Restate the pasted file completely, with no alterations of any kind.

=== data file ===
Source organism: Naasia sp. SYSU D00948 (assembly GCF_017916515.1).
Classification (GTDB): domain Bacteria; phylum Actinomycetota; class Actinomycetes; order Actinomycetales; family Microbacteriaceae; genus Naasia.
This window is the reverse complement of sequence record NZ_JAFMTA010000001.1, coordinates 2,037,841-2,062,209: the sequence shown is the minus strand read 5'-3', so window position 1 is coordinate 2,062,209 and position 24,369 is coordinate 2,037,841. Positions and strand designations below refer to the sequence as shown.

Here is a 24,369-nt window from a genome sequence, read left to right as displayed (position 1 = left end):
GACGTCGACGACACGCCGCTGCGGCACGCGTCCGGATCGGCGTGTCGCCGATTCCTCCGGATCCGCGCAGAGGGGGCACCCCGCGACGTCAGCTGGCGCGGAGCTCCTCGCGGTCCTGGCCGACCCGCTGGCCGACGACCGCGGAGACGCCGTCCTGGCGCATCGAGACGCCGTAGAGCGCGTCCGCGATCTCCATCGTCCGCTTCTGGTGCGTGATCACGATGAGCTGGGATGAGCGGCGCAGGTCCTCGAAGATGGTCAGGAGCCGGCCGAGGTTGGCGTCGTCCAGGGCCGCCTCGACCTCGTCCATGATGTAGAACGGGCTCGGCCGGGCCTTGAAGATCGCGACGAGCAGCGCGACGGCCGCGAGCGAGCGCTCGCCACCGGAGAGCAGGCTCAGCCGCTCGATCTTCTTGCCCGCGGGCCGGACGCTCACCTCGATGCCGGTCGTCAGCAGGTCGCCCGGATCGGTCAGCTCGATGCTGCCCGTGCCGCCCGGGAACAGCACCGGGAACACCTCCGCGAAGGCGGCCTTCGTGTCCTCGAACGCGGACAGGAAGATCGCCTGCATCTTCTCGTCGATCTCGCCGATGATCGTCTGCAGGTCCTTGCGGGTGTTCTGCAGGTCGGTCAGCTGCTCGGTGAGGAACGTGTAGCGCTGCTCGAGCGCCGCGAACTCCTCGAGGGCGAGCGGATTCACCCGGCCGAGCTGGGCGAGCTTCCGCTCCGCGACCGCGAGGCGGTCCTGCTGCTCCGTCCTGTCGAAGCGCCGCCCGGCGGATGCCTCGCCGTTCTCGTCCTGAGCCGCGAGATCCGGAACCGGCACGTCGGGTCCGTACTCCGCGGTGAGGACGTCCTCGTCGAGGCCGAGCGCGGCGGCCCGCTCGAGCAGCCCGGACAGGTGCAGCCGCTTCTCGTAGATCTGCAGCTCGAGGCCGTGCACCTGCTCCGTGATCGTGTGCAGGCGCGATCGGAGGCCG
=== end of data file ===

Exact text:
Source organism: Naasia sp. SYSU D00948 (assembly GCF_017916515.1).
Classification (GTDB): domain Bacteria; phylum Actinomycetota; class Actinomycetes; order Actinomycetales; family Microbacteriaceae; genus Naasia.
This window is the reverse complement of sequence record NZ_JAFMTA010000001.1, coordinates 2,037,841-2,062,209: the sequence shown is the minus strand read 5'-3', so window position 1 is coordinate 2,062,209 and position 24,369 is coordinate 2,037,841. Positions and strand designations below refer to the sequence as shown.

Here is a 24,369-nt window from a genome sequence, read left to right as displayed (position 1 = left end):
GACGTCGACGACACGCCGCTGCGGCACGCGTCCGGATCGGCGTGTCGCCGATTCCTCCGGATCCGCGCAGAGGGGGCACCCCGCGACGTCAGCTGGCGCGGAGCTCCTCGCGGTCCTGGCCGACCCGCTGGCCGACGACCGCGGAGACGCCGTCCTGGCGCATCGAGACGCCGTAGAGCGCGTCCGCGATCTCCATCGTCCGCTTCTGGTGCGTGATCACGATGAGCTGGGATGAGCGGCGCAGGTCCTCGAAGATGGTCAGGAGCCGGCCGAGGTTGGCGTCGTCCAGGGCCGCCTCGACCTCGTCCATGATGTAGAACGGGCTCGGCCGGGCCTTGAAGATCGCGACGAGCAGCGCGACGGCCGCGAGCGAGCGCTCGCCACCGGAGAGCAGGCTCAGCCGCTCGATCTTCTTGCCCGCGGGCCGGACGCTCACCTCGATGCCGGTCGTCAGCAGGTCGCCCGGATCGGTCAGCTCGATGCTGCCCGTGCCGCCCGGGAACAGCACCGGGAACACCTCCGCGAAGGCGGCCTTCGTGTCCTCGAACGCGGACAGGAAGATCGCCTGCATCTTCTCGTCGATCTCGCCGATGATCGTCTGCAGGTCCTTGCGGGTGTTCTGCAGGTCGGTCAGCTGCTCGGTGAGGAACGTGTAGCGCTGCTCGAGCGCCGCGAACTCCTCGAGGGCGAGCGGATTCACCCGGCCGAGCTGGGCGAGCTTCCGCTCCGCGACCGCGAGGCGGTCCTGCTGCTCCGTCCTGTCGAAGCGCCGCCCGGCGGATGCCTCGCCGTTCTCGTCCTGAGCCGCGAGATCCGGAACCGGCACGTCGGGTCCGTACTCCGCGGTGAGGACGTCCTCGTCGAGGCCGAGCGCGGCGGCCCGCTCGAGCAGCCCGGACAGGTGCAGCCGCTTCTCGTAGATCTGCAGCTCGAGGCCGTGCACCTGCTCCGTGATCGTGTGCAGGCGCGATCGGAGGCCG